Jacquelyn Martin / AP

Senate approves Keystone XL pipeline bill

Measure, which faces presidential veto, sets up first of many battles with White House over energy policy

The Republican-controlled Senate on Thursday approved a bipartisan bill to construct the Keystone XL oil pipeline, defying a presidential veto threat and setting up the first of many battles with the White House over energy and the environment.

The Keystone XL Pipeline Approval Act was approved by a vote of 62-36 after a similar bill passed the House three weeks ago. Nine Democrats joined with 53 Republicans to back the measure.

This bill "is an important accomplishment for the country," said Majority Leader Mitch McConnell of Kentucky. "We are hoping the president upon reflection will agree to sign on to a bill that the State Department said could create up to 42,000 jobs and the State Department said creates little to no impact on the environment."

"We hope President Obama will now drop his threat to veto this common-sense bill that would strengthen our energy security and create thousands and thousands of new, good-paying American jobs," said Republican House Speaker John Boehner.

Most Democrats framed the bill as gift to a foreign oil company that would have little benefit for the American people, because much of the oil would be exported. They tried and failed to get amendments on the bill to construct the pipeline with U.S. steel, ban exports of the oil and the products refined from it, and protect water resources.

The Senate agreed to add an energy efficiency measure, and went on the record saying climate change was not a hoax and the oil sands should be subject to a tax that helps pay for oil spill cleanups. Oil sands are currently exempt.

"This bill is a disgrace," said Sen. Barbara Boxer, D-Calif., the top Democrat on the Senate environment committee. "We tried on our side to make this a better bill and they turned us away."

Environmentalists also blasted the Senate bill.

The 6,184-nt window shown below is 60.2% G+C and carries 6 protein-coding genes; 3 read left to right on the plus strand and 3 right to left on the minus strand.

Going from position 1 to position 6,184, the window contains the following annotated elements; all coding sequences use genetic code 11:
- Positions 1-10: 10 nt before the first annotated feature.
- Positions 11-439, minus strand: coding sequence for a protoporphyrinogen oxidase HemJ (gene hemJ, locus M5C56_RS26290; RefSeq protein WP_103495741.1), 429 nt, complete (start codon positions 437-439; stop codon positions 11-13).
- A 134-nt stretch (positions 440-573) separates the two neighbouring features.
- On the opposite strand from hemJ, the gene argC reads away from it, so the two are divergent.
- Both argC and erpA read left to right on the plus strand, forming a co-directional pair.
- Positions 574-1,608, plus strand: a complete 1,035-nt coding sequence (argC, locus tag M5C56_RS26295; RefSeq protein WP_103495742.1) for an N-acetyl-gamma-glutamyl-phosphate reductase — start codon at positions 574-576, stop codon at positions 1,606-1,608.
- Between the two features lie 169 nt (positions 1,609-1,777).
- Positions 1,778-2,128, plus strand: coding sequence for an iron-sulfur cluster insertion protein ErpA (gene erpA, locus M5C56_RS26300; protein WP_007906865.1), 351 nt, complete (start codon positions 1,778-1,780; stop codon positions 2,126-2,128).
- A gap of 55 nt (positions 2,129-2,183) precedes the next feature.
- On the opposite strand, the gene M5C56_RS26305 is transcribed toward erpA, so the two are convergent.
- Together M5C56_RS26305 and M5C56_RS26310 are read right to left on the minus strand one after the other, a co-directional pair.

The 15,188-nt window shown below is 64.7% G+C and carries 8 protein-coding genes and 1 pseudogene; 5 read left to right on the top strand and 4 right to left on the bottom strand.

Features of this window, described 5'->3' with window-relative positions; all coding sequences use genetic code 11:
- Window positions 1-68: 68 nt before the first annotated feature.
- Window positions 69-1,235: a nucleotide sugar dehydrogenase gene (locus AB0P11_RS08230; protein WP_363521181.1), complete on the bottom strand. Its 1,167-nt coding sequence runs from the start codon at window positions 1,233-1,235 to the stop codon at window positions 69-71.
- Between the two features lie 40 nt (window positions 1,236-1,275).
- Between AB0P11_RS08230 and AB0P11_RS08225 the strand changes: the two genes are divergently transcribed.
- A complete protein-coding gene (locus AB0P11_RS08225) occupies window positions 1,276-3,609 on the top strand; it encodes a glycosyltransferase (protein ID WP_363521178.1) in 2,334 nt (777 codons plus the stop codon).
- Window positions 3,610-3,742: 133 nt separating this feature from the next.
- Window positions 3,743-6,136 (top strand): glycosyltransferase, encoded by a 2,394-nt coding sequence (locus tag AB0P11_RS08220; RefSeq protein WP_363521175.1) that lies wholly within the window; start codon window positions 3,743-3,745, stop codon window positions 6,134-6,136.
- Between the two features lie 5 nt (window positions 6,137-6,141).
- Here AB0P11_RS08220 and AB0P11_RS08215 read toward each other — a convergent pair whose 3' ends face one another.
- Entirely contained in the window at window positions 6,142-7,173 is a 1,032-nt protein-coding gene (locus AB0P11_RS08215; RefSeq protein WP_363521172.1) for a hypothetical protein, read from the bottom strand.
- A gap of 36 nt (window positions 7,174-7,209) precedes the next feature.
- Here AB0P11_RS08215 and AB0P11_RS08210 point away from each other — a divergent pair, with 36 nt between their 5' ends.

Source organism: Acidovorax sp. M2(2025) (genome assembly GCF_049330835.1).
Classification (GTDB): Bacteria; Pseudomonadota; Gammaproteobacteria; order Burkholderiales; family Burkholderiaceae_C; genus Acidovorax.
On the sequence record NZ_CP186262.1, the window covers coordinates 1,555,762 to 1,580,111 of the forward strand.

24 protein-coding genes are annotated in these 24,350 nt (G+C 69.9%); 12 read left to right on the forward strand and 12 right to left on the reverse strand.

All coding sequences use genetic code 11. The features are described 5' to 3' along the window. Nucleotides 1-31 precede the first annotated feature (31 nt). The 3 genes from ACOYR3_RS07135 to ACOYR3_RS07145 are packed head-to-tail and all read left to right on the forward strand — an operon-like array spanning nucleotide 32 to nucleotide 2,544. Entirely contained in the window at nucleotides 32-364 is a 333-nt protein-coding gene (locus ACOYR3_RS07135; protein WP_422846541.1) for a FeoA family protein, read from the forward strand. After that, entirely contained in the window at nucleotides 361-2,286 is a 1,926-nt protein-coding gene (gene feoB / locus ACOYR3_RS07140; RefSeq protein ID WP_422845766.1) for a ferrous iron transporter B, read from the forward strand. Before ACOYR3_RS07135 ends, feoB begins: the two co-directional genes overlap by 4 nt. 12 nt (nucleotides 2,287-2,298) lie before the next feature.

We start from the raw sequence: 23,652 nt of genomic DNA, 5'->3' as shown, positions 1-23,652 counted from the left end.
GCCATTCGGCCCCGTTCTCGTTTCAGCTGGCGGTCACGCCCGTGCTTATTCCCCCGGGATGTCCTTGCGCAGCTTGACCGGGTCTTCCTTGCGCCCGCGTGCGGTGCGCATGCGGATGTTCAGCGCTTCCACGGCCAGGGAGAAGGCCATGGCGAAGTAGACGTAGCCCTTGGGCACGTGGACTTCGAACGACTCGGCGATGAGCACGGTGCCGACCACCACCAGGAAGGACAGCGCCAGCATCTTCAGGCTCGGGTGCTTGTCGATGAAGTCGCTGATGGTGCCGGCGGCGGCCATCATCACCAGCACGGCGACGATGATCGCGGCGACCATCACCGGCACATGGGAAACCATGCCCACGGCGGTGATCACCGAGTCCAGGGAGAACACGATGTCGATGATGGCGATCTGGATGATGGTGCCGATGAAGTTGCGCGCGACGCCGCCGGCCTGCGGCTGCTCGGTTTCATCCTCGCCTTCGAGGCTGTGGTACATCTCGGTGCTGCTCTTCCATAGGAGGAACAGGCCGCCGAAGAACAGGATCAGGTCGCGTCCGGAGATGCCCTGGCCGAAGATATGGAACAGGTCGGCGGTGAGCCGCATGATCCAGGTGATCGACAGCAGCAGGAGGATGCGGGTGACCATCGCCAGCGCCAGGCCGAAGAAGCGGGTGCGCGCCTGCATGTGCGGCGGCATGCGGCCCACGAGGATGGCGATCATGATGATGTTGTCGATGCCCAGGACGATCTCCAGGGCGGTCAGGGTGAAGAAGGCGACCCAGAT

"After nearly a month of debate on this doomed bill, Republican leadership has succeeded in showcasing their denial of climate science and dutiful devotion to oil money," Luisa Abbott Galvao, an associate at Friends of the Earth, told Al Jazeera in an emailed statement. 

The differences between the House and Senate versions of the bill will be reconciled before the legislation moves to President Barack Obama's desk — Obama has already said he would veto the bill.

Obama wants the State Department to first finish determining whether the pipeline is in the national interest, something it plans to do in a final report.

Obama is then expected to make his own decision soon on Keystone. The State Department has told other federal agencies they have until Feb. 2 to conclude their assessment of the project.

The final approval for the pipeline, which would transport oil from Canada's tar sands to the U.S. Gulf coast energy hub, rests with Obama because it crosses an international border. 

The 1,179-mile pipeline has been mired in controversylegal challenges and delays for five years.

The White House has faced pressure from both sides of the Keystone debate.

Supporters of the project say it will create thousands of jobs and reduce U.S. reliance on oil imports from countries that are less friendly to the U.S. than Canada. A previous , review by the State Department estimated that Keystone would create about 35 permanent jobs.

Keystone critics say the oil would not increase energy independence because it is slated to be exported to foreign markets. They add that Keystone would significantly increase carbon emissions — hastening climate change. 

Other than its effect on global warming, critics warned of the risks posed by oil spills.

In 2010 tar sands oil spilled near Michigan's Kalamazoo River. Four years later, the spill, which residents say led to illness and death, is still not completely cleaned up.

Because of its thick texture, tar sands oil must be mixed with chemicals, producing a mixture called diluted bitumen, to allow its transport through pipelines. Canada's Alberta-based tar sands fields have been linked to high cancer rates and other illnesses.

Al Jazeera and wire services

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